Also, during the course of the investigation, both M.M. and the family friend told FCM Settles-Wilkinson that Mother and M.M. had been staying in a storage facility that had no electricity. FCM Settles-Wilkinson also learned that Mother had a history of homelessness in 2017 and 2018 as well as a history of four evictions from 2014 through 2017. In addition, M.M., the family friend, Father, and other family members had expressed concerns to FCM Settles-Wilkinson about Mother's mental health issues.
 In July 2021, DCS filed a petition alleging that M.M. was a CHINS and placed her in kinship care. In addition, DCS assigned family case manager Catherine Miles (“FCM Miles”) to the case. FCM Miles contacted Mother, who stated that she did not understand why M.M. had been removed from her care. FCM Miles recommended that Mother complete a parenting assessment and individual therapy “to better connect” with M.M. (Tr. Vol. 2 at 29). However, Mother told FCM Miles that she would not complete any services and not to contact her again. FCM Miles also recommended that Mother attend visits with M.M., but Mother did not visit M.M. during the seven-month pendency of the CHINS proceeding.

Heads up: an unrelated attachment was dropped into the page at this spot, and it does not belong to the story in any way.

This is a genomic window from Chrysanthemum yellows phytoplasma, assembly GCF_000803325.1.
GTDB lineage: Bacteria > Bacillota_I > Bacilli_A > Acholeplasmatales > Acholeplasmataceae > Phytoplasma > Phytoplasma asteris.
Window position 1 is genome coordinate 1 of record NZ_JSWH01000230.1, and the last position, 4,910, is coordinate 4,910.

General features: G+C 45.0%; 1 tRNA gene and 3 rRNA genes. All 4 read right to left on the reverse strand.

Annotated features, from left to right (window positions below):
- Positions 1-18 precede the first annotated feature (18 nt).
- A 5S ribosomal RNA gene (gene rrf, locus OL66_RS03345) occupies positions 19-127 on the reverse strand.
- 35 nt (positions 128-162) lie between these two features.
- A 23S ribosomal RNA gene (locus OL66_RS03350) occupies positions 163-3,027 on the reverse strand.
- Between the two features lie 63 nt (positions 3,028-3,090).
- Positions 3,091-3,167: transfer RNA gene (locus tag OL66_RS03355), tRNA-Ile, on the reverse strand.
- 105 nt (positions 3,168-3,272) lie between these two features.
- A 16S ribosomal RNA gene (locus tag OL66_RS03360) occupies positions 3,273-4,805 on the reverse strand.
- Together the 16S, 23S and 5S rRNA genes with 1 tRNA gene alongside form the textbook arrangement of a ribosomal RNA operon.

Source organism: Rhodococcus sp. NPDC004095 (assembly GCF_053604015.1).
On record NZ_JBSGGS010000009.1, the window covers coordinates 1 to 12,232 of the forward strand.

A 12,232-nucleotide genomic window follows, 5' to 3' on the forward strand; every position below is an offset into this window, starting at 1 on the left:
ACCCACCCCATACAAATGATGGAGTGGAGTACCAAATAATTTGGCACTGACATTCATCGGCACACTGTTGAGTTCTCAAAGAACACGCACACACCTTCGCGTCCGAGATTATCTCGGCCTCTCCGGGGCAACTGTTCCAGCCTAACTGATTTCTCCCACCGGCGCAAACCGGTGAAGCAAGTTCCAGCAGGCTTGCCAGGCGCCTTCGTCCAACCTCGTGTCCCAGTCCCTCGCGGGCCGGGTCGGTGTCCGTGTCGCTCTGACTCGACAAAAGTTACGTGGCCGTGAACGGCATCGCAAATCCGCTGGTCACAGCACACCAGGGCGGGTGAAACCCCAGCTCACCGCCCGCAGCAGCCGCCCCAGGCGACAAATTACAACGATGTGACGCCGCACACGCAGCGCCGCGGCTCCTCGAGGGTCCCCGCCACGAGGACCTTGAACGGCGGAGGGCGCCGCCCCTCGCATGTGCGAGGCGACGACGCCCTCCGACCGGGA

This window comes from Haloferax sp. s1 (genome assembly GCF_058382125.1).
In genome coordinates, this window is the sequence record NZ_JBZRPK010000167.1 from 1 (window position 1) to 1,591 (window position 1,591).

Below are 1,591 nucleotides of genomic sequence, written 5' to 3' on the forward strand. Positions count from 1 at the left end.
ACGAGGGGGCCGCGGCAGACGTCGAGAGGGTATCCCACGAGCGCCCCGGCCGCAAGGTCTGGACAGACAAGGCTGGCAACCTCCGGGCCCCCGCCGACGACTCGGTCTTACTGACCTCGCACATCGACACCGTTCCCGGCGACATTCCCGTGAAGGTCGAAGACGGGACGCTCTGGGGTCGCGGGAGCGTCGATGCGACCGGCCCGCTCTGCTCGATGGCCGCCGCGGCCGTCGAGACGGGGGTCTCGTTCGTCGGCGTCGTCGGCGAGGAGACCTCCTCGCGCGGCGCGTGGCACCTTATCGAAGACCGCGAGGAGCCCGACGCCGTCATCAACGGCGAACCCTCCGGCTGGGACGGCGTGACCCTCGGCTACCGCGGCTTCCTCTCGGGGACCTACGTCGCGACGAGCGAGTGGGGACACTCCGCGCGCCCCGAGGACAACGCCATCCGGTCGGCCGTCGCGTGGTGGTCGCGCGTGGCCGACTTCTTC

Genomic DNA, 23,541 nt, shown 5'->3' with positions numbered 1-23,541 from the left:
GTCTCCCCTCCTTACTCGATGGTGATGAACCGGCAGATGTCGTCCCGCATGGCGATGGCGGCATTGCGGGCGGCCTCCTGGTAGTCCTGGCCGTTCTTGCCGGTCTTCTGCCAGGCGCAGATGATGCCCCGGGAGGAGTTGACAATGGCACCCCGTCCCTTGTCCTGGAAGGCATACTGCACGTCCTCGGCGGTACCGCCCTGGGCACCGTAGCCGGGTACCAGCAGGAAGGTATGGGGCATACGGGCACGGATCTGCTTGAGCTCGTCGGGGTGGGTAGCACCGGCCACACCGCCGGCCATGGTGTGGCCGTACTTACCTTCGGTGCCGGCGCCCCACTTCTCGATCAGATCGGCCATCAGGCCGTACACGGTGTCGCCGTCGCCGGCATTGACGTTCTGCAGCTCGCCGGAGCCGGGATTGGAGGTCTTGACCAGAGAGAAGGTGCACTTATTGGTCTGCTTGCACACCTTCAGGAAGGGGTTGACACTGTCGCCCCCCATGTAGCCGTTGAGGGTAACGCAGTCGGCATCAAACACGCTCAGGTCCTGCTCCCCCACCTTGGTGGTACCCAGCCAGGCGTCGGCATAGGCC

Also in July 2021, the trial court appointed guardian ad litem Amy Condle (“GAL Condle”) to the case. Although GAL Condle had planned to visit Mother's residence, Mother had been unwilling to give GAL Condle her address. Instead, Mother had requested that GAL Condle meet her at a location in Fishers and follow Mother to her home. However, GAL Condle was uncomfortable with this request because she would not know the end address, and she declined Mother's request. GAL Condle described Mother as having an “explosive personality” and noticed that the nature of Mother's conversation was “accusatory toward everyone else.” (Tr. Vol. 2 at 39).
 The trial court heard the facts as set forth above at the February 2022 CHINS factfinding hearing. Also at the hearing, Father testified that Mother had been “unable to consistently maintain a place to live and hold employment.” (Tr. Vol. 2 at 9). Father further testified that Mother had been homeless during 2021. According to Father, Mother had indicated to him that she blamed M.M. for the entire CHINS situation and that she had no desire to see or speak with M.M. In addition, Father testified that he was concerned about Mother's mental health. Father specifically explained that Mother was “emotionally unstable” and displayed “odd, erratic behavior ․ all the time. That's how she interacts with the world.” (Tr. Vol. 2 at 12, 13). According to Father, Mother was “erratic[,] illogical[,] irrational[,] [and] impulsive.” (Tr. Vol. 2 at 13).